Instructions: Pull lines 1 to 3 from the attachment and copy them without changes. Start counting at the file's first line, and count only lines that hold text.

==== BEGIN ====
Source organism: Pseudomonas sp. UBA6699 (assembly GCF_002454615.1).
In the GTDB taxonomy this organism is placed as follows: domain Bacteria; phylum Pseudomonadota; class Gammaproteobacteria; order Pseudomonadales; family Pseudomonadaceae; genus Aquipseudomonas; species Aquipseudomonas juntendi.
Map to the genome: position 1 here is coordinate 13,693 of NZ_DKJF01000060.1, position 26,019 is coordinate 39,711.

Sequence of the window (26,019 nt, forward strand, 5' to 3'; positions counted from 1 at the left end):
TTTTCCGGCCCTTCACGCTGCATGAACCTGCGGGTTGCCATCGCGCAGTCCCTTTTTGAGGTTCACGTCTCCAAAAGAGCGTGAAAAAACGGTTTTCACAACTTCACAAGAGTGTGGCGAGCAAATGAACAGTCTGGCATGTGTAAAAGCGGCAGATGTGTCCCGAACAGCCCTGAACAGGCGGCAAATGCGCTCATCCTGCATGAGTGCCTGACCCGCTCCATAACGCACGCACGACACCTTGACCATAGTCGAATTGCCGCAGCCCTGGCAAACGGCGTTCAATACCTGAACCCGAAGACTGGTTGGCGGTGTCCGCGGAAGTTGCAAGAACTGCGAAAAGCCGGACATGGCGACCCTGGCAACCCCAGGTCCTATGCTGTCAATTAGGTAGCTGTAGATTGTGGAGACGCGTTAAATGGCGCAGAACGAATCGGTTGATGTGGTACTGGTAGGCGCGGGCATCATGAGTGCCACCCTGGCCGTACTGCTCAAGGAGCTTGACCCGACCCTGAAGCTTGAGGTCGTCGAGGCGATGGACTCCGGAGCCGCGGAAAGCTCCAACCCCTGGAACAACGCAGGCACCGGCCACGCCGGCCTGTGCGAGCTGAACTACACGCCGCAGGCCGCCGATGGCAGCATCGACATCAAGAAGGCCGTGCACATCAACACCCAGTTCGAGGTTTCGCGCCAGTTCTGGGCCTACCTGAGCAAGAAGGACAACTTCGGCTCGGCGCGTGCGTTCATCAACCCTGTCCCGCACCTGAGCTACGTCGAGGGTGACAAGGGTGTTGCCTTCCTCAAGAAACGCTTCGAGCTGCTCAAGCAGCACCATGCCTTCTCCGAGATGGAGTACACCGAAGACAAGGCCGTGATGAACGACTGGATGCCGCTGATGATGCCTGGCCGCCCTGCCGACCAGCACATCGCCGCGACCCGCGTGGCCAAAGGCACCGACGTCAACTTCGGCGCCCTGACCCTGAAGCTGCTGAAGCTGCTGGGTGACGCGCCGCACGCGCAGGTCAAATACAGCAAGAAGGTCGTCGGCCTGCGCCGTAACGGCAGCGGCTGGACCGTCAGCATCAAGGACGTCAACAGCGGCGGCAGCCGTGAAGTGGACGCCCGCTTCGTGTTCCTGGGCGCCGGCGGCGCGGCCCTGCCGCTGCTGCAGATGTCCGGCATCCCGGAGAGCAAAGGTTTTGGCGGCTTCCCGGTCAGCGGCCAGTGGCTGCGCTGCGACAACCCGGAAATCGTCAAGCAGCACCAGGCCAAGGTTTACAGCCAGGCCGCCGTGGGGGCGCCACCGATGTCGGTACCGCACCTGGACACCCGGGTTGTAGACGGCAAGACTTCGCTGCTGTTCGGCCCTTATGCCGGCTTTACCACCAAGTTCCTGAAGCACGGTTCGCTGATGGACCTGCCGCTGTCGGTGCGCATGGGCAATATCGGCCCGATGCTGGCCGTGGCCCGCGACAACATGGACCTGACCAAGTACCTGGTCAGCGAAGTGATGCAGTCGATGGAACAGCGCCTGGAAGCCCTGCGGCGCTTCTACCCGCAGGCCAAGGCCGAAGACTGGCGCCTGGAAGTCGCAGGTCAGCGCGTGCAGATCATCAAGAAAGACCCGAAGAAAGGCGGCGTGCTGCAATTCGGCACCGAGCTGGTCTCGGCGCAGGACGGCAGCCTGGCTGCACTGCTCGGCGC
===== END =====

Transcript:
Source organism: Pseudomonas sp. UBA6699 (assembly GCF_002454615.1).
In the GTDB taxonomy this organism is placed as follows: domain Bacteria; phylum Pseudomonadota; class Gammaproteobacteria; order Pseudomonadales; family Pseudomonadaceae; genus Aquipseudomonas; species Aquipseudomonas juntendi.
Map to the genome: position 1 here is coordinate 13,693 of NZ_DKJF01000060.1, position 26,019 is coordinate 39,711.